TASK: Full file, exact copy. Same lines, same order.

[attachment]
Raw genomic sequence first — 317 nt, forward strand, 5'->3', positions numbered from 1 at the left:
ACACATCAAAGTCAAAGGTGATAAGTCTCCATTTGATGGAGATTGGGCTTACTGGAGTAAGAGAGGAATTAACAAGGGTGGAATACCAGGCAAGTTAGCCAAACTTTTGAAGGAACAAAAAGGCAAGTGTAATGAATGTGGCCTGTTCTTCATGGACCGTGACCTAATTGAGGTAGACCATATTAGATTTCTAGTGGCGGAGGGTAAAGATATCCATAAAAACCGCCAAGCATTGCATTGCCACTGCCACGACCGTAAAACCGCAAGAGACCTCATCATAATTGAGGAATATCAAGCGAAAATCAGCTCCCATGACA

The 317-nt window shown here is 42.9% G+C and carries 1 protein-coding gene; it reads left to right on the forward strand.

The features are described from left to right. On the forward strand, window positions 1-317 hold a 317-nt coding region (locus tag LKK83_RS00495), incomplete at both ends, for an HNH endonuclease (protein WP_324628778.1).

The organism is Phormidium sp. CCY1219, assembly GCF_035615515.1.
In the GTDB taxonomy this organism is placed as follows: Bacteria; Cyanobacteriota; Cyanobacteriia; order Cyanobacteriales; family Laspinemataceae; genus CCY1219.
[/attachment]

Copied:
Raw genomic sequence first — 317 nt, forward strand, 5'->3', positions numbered from 1 at the left:
ACACATCAAAGTCAAAGGTGATAAGTCTCCATTTGATGGAGATTGGGCTTACTGGAGTAAGAGAGGAATTAACAAGGGTGGAATACCAGGCAAGTTAGCCAAACTTTTGAAGGAACAAAAAGGCAAGTGTAATGAATGTGGCCTGTTCTTCATGGACCGTGACCTAATTGAGGTAGACCATATTAGATTTCTAGTGGCGGAGGGTAAAGATATCCATAAAAACCGCCAAGCATTGCATTGCCACTGCCACGACCGTAAAACCGCAAGAGACCTCATCATAATTGAGGAATATCAAGCGAAAATCAGCTCCCATGACA

The 317-nt window shown here is 42.9% G+C and carries 1 protein-coding gene; it reads left to right on the forward strand.

The features are described from left to right. On the forward strand, window positions 1-317 hold a 317-nt coding region (locus tag LKK83_RS00495), incomplete at both ends, for an HNH endonuclease (protein WP_324628778.1).

The organism is Phormidium sp. CCY1219, assembly GCF_035615515.1.
In the GTDB taxonomy this organism is placed as follows: Bacteria; Cyanobacteriota; Cyanobacteriia; order Cyanobacteriales; family Laspinemataceae; genus CCY1219.